How Long Must I Wait Before Filing Bankruptcy To Discharge Tax Debt In Nevada?
What To Know When Filing For Bankruptcy To Discharge Tax Debts
Everyone who files taxes knows what a hassle and how confusing it can be. It can be even more stressful when you don’t have enough money to pay what the IRS says you owe. Years could go by, and the amount you owe to the IRS could have grown past anything you’ll ever realistically pay off. The IRS has different options in how to pursue the debt than standard creditors. This isn’t a great position to be in, but bankruptcy might be able to help. If you’re considering bankruptcy to discharge tax debts, you should consult, if not retain, with an experienced bankruptcy lawyer in your area. This could make a huge difference in your case, and some bankruptcy cases will most likely end up dismissed without attorney representation. Call or fill out our online form for your free consultation with a member of our dedicated Nevada bankruptcy team.
What Happens To Tax Debt In a Chapter 7 Bankruptcy?
Chapter 7 bankruptcy discharges unsecured nonpriority debts like repossession deficiencies, credit cards, medical bills, personal loans, unpaid utilities, and more. It doesn’t discharge secured debts or unsecured priority debts. Examples of unsecured priority debts include domestic obligations and student loans. Tax debts are typically unsecured unless a lien has been attached to the debtor’s property as a result. Tax debts may or may not be priority debts. To be considered non-priority, taxes must meet the following requirements:
- Taxes from at least 3 years ago
- Taxes filed at least 2 years ago
- Tax debt assessed at least 240 days ago
- No fraud
Qualifying For Chapter 7 Bankruptcy
Just because your tax debt is dischargeable in Chapter 7 bankruptcy doesn’t mean that you’ll qualify to file. There are two ways to qualify for Chapter 7 bankruptcy in Nevada. If your income falls below Nevada’s state median for your household size, you will qualify for Chapter 7 bankruptcy. Your household size can only include a legally married spouse, minor children, and yourself. You should use your average combined income over the past 6 months when checking if you qualify for Chapter 7 bankruptcy. Starting at a household of one, the median monthly income is $4,745.75, $6,090.25, $6,764.92, and so on as you add family members. Click here to see the median monthly income in Nevada for larger households.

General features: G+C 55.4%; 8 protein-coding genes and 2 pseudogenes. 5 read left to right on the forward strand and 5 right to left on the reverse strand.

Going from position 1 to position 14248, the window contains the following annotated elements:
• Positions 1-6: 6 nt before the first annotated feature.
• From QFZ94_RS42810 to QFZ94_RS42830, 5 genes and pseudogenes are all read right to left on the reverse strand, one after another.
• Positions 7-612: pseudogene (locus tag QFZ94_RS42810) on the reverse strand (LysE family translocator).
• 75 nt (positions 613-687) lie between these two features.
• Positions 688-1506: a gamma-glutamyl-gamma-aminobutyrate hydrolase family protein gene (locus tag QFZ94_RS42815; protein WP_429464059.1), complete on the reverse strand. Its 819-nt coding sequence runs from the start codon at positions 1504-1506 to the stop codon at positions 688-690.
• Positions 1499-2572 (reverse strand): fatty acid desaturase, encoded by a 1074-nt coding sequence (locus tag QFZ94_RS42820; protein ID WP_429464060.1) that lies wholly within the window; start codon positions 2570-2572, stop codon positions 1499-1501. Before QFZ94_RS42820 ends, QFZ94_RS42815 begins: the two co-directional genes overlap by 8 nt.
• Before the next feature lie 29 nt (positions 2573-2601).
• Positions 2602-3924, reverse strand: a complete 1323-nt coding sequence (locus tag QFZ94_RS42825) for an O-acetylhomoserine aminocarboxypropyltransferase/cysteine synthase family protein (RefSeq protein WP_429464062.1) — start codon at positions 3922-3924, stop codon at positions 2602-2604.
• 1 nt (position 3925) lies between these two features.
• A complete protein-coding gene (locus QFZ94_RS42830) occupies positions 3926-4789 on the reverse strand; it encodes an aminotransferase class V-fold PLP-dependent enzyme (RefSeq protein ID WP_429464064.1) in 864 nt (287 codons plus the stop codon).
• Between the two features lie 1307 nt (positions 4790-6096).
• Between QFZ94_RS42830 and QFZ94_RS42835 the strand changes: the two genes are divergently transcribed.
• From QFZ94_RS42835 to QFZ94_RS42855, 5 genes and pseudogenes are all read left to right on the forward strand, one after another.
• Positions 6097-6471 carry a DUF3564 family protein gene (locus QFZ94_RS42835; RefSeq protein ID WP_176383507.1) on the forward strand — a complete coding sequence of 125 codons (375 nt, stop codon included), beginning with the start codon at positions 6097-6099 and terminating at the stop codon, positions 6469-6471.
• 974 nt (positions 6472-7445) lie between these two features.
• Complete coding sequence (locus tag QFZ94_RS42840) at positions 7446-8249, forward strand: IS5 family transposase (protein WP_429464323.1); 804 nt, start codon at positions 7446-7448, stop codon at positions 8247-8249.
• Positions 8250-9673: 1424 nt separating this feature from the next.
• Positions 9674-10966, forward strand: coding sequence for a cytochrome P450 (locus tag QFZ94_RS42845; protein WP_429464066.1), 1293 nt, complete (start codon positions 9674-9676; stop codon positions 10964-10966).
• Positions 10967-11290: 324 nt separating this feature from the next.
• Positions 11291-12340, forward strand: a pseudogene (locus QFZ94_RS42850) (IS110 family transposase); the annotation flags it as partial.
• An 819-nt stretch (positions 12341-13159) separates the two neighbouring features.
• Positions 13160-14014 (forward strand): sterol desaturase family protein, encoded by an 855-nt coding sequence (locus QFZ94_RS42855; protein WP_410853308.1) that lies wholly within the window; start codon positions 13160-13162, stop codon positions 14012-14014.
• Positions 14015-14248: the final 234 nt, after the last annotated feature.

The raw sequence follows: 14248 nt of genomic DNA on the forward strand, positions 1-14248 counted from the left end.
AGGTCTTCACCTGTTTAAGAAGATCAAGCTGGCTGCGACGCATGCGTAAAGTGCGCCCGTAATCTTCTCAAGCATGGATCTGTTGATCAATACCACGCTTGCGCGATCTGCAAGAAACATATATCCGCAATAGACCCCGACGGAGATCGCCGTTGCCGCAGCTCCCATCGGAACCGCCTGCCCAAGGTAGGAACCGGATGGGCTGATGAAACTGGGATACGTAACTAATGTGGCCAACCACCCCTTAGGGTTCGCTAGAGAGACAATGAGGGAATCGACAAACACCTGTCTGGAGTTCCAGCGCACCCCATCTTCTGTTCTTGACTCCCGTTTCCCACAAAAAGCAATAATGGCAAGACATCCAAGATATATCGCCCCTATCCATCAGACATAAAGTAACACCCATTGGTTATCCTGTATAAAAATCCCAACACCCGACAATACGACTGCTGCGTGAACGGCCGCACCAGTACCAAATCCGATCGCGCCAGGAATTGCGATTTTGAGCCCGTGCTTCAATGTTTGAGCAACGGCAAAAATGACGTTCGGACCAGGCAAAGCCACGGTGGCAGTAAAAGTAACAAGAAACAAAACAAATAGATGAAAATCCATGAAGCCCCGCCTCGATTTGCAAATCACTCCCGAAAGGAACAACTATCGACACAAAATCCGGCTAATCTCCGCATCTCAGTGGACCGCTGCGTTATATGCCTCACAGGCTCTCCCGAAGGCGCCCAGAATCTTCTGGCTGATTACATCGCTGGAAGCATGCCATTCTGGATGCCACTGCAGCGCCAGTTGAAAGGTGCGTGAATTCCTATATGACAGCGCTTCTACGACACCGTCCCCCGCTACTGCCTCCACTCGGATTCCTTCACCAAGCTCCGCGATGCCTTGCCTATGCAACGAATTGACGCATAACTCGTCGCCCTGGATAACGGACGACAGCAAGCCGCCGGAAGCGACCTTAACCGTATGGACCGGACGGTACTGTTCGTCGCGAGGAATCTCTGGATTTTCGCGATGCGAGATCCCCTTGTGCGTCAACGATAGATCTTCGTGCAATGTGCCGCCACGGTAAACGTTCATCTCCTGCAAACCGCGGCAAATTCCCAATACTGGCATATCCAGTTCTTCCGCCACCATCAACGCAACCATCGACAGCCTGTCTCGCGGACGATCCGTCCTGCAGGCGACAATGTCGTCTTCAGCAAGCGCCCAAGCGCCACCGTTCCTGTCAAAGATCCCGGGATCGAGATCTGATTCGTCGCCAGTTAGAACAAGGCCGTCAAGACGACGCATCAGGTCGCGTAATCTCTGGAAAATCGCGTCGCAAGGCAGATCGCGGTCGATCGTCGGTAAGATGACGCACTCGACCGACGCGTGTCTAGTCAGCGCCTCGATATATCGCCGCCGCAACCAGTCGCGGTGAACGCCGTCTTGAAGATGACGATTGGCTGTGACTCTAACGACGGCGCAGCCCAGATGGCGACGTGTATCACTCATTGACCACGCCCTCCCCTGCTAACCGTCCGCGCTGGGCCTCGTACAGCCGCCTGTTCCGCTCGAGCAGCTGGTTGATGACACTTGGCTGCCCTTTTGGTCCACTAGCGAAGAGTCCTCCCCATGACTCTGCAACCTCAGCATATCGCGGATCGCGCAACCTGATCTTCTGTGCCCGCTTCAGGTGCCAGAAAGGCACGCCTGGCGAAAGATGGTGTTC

If you want to file Chapter 7 bankruptcy but make more than Nevada’s state median income for your family size, you will need to pass the means test. This calculates your disposable monthly income for bankruptcy purposes. If your disposable monthly income is negative or close to negative, you may qualify for Chapter 7 bankruptcy. It is best to have your income reviewed by a bankruptcy attorney if you are unsure if you qualify. Otherwise, your case could be dismissed, and your bankruptcy filing would be just a waste of time and money.
Qualifying For Chapter 13 Bankruptcy
While Chapter 7 bankruptcy requires you to fall under certain income limits, Chapter 13 requires you make at least a certain amount for your plan to be confirmed. For Chapter 13 bankruptcy purposes, there are four types of debt: bankruptcy fees, secured debts, priority debts, and unsecured nonpriority debts. They will be paid in that order in your plan. Your payment plan will be 3 years long if your income is below Nevada’s median for your family size, and 5 years long if you exceed that amount. With your disposable monthly income, you must be able to pay off at least the first three debt categories for your plan to be approved. If your taxes meet the requirements described above, they will be in the fourth category of your payment plan. That means they might not have to be totally paid off, depending on your disposable monthly income. This could be a deciding factor in whether you file bankruptcy or try to work out some alternate arrangements with the IRS. Schedule your free consultation with our firm to discuss your options with an experienced Nevada bankruptcy lawyer.